Freedom From Work is Here

The unthinkable has happened. Millions of Americans have embraced freedom from work and have now reclaimed their lives from the dreaded grind of employment. So many have walked away that businesses can’t fill job openings. We did it! Freedom is in the air and so many people have the opportunity now to build that business, find that calling, or go bohemian.

There’s no longer a need for a blog called “Quit Your Job” these days. It’s already been done.

But back to reality. While the above sounds utopian, that’s not what is going on exactly. At the moment, unemployment is high…but companies are also struggling to hire anybody. A recent article from the New York Times titled “Unemployment is High. Why Are Businesses Struggling to Hire?” lays it out:

“…the data tables produced every month by the Bureau of Labor Statistics, which suggest a plentiful supply of would-be workers. The unemployment rate is 6 percent, representing 9.7 million Americans who say they are actively looking for work…[while] businesses, especially in the restaurant and other service industries, say they face a potentially catastrophic inability to hire.”

So we’ve got jobs and people looking for jobs, yet the jobs remain unfilled and the people remain unemployed. What gives? Recently, a McDonald’s in Florida is offering people $50 just to come in to interview for a job because they’re so short staffed and unable to hire. You read that correctly. McDonald’s — once the employer used as a threat for people who didn’t want to go to school or study (as in “You’ll end up working at McDonald’s”) — can’t even hire right now. McDonald’s is also offering a $400 signing bonus if you end up getting the job. The state of Montana is bribing citizens with $1,200 if they go back to work, “blaming an expansion of unemployment benefits for a labor shortage in the state.”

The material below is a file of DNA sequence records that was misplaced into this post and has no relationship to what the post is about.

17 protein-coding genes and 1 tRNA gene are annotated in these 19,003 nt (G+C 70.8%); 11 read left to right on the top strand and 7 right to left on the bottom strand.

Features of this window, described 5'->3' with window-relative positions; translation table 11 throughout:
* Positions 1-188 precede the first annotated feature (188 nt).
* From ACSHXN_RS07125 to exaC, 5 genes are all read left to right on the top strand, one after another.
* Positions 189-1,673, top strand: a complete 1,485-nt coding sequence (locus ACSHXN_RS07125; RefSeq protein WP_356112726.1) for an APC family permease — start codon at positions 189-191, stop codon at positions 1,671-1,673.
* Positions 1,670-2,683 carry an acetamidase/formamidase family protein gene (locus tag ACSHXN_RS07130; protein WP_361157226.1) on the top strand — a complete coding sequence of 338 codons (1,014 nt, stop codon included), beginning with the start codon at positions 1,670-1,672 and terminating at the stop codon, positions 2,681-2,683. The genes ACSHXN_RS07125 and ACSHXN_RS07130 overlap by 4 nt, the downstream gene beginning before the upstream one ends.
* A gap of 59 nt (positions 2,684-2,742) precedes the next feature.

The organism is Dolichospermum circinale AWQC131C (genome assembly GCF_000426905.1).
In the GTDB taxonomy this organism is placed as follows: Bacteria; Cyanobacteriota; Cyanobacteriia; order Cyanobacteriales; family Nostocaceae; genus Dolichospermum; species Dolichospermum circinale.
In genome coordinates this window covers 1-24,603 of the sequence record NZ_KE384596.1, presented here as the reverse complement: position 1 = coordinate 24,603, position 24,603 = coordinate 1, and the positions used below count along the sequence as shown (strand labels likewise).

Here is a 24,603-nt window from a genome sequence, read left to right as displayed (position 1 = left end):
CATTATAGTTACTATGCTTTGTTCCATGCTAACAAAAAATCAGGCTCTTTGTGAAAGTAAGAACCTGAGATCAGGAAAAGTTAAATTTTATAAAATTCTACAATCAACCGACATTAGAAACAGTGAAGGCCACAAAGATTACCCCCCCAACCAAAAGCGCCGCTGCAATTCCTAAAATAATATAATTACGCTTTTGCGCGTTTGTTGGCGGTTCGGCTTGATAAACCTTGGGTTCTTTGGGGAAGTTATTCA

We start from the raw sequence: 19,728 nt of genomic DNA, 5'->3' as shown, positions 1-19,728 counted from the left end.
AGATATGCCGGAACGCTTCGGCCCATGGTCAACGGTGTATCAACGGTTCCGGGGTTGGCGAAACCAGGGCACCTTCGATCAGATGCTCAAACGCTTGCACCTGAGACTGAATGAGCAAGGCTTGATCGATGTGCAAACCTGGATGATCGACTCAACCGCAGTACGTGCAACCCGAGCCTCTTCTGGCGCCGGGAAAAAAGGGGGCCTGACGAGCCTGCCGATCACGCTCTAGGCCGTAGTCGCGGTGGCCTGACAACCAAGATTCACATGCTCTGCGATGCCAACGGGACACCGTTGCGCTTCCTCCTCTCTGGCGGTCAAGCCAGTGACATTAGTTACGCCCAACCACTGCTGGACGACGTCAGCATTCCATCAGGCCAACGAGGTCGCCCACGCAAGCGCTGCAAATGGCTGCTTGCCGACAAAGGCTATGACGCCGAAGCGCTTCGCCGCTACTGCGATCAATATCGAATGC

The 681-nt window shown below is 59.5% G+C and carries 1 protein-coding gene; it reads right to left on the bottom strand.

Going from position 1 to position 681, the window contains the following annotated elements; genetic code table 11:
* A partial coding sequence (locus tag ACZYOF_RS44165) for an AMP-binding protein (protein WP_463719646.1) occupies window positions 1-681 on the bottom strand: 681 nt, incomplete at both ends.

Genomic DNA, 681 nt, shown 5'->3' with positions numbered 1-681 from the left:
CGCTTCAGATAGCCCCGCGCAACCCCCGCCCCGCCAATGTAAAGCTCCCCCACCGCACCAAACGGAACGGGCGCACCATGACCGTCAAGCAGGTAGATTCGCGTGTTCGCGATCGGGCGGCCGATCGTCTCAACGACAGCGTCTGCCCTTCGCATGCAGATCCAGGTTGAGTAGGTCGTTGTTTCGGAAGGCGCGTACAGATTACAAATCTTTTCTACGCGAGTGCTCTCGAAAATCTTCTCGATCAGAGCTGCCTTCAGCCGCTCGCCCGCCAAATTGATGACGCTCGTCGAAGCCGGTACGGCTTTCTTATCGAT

We’re through the looking glass here people.

Do people not need jobs anymore? Is work outmoded? When the pandemic started, millions of Americans were let go or furloughed, feeding huge unemployment numbers to all-time highs. American had staggering food lines not seen since the Great Depression in 2020.